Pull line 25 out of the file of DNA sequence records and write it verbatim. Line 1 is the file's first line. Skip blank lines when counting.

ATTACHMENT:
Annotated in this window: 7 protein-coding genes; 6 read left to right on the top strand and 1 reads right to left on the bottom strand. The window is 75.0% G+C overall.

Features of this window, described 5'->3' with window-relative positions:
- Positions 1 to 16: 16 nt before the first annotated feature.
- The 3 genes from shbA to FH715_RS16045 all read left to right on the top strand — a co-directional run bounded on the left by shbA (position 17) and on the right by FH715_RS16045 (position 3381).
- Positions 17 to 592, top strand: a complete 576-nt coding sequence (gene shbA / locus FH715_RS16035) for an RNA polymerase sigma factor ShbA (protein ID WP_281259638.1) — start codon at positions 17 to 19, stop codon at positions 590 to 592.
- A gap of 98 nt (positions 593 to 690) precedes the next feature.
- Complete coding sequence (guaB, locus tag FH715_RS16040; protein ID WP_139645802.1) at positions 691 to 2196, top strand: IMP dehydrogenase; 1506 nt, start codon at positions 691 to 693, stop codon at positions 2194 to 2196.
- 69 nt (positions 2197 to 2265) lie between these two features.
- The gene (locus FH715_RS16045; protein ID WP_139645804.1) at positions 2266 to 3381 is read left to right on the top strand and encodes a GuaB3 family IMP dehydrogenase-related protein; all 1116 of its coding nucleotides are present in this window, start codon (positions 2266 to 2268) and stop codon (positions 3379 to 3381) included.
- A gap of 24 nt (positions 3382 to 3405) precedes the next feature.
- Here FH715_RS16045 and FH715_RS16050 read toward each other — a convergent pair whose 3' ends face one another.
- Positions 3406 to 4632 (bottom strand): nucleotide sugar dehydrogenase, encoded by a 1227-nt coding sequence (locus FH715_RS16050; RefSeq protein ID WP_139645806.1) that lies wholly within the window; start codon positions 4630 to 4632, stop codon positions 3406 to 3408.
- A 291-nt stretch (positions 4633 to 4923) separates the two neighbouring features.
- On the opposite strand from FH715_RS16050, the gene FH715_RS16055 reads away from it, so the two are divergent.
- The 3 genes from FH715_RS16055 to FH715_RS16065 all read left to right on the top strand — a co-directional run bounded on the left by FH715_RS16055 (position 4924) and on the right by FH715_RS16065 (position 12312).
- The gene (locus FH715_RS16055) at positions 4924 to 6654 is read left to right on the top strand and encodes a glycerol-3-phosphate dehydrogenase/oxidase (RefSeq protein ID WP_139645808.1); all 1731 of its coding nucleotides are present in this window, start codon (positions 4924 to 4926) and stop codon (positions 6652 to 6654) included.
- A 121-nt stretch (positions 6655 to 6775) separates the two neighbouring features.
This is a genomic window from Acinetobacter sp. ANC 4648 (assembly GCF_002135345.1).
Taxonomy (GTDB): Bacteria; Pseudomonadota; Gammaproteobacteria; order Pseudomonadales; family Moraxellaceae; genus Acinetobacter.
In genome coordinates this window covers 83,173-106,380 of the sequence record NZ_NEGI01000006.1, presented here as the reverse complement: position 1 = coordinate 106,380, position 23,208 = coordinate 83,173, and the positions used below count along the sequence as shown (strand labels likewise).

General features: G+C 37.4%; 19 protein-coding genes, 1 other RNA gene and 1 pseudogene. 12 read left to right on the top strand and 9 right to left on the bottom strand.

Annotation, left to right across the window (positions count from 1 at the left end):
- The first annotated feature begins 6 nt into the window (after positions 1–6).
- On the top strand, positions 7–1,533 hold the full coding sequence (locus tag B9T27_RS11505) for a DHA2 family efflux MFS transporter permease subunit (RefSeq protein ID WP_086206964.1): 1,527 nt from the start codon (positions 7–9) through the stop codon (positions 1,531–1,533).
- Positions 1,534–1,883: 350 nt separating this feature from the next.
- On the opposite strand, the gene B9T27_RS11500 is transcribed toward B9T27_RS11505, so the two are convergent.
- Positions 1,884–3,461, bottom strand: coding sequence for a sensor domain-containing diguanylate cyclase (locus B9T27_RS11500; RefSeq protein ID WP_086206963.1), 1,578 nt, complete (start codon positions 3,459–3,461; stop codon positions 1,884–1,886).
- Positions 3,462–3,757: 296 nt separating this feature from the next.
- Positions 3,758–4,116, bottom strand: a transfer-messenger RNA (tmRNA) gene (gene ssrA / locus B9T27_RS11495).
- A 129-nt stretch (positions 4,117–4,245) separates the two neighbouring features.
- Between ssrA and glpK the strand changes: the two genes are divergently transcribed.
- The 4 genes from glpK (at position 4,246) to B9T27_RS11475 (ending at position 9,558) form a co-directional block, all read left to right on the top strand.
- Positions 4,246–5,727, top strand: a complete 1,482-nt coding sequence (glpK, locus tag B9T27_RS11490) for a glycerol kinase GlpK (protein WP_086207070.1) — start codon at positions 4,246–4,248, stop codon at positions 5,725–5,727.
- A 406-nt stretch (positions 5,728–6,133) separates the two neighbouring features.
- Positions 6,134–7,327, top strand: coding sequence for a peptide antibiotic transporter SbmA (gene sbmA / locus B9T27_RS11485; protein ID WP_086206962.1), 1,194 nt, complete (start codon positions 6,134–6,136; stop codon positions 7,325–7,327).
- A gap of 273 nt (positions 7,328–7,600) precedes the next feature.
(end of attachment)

- Positions 1,534–1,883: 350 nt separating this feature from the next.